I Am the Cheese

"Weak"

I Am the Cheese Review


It's Dead Poets Society meets The X Files.

From the beloved novel comes this low-budget, much-maligned affair, a film that has become in many circles the antithesis of the book they loved.

Adam Farmer (Robert MacNaughton -- the older brother from E.T.) is an everyday but mildly pathetic teenager who always feels, deep in the back of his mind that something isn't right about his life. Eventually, circumstances land him in a mental hospital, where he sort of regresses to discover he has an alternate identity and that his parents were murdered. Spies and espionage are involved. Or something like that.

Backed by a score that makes liberal use of "The Farmer in the Dell" as a theme, I Am the Cheese is gritty, low-budget, and nonsensical. I've never read the book, but detractors rail against the changed ending -- and frankly anything would be an improvement over the non-finale on display here. Who's the cheese? Yeah, you're the cheese.

I really wanted to like this movie, as MacNaughton's earnestness is endearing, and the presence of the then-innocent Cynthia Nixon is a guilty pleasure. But so much of Cheese makes so little sense, it all comes off like an after-school special. This one's way too ripe.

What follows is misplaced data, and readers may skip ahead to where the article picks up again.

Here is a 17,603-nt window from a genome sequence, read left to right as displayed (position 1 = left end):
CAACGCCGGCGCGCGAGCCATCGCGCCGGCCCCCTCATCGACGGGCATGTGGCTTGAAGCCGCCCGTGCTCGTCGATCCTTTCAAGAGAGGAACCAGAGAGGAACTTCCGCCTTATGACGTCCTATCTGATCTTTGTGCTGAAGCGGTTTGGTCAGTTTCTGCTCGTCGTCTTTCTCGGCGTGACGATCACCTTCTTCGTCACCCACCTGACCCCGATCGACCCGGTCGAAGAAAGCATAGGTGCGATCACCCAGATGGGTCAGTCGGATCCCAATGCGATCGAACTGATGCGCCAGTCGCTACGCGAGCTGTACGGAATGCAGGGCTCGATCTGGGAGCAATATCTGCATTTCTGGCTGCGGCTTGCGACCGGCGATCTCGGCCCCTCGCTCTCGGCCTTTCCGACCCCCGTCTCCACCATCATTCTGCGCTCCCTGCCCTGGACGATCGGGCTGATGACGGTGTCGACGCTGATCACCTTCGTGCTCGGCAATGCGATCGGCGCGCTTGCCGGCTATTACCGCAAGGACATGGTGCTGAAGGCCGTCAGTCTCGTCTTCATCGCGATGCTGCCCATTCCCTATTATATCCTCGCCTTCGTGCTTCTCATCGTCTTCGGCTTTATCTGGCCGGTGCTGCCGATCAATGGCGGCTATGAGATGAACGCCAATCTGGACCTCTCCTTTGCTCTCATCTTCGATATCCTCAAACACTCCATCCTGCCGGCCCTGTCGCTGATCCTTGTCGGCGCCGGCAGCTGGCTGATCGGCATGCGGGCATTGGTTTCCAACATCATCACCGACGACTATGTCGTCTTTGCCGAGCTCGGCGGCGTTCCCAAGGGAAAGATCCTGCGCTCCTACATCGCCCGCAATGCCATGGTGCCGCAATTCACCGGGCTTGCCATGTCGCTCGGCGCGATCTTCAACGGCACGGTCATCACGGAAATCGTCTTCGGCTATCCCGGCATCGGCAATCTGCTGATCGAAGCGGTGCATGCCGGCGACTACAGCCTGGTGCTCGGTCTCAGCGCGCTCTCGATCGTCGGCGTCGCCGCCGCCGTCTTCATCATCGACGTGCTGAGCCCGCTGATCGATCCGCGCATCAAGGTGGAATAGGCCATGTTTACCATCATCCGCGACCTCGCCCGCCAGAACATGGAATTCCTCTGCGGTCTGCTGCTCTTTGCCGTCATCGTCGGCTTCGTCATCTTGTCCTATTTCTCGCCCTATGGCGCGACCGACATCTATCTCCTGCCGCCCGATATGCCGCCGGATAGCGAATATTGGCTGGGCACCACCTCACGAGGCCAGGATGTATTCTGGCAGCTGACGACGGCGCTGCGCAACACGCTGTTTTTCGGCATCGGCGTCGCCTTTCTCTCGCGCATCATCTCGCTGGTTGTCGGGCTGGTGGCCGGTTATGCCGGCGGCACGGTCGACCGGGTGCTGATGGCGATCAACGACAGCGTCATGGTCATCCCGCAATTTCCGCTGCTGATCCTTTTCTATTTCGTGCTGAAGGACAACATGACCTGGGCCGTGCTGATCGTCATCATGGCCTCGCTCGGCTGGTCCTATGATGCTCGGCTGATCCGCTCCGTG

I Am the Cheese

Facts and Figures

Run time: 100 mins

In Theaters: Friday 11th November 1983

Reviews

Contactmusic.com: 2 / 5

IMDB: 5.9 / 10

Cast & Crew

Director:

Producer:

Starring: Frank McGurran as Young Adam, as Adam Farmer, Russell P. Goslant as Gardener, as Amy Hertz, Robert Cormier as Mr. Hertz, Dorothea MacNaughton as Produce Lady, Milford Keene as Harvester, as Dr. Brint, as David Farmer, as Betty Farmer, as Mr. Grey, Joey Jerome as Whipper, Ronnie Bradbury as Corn, Robert Dutil as Jed, Jeff Rumney as Counter Man, as Mr. Montgomery, Christopher Murray as Eric Peterson, as Edna, John Bernek as Store Owner, Paul Romero as Coke

Also starring:

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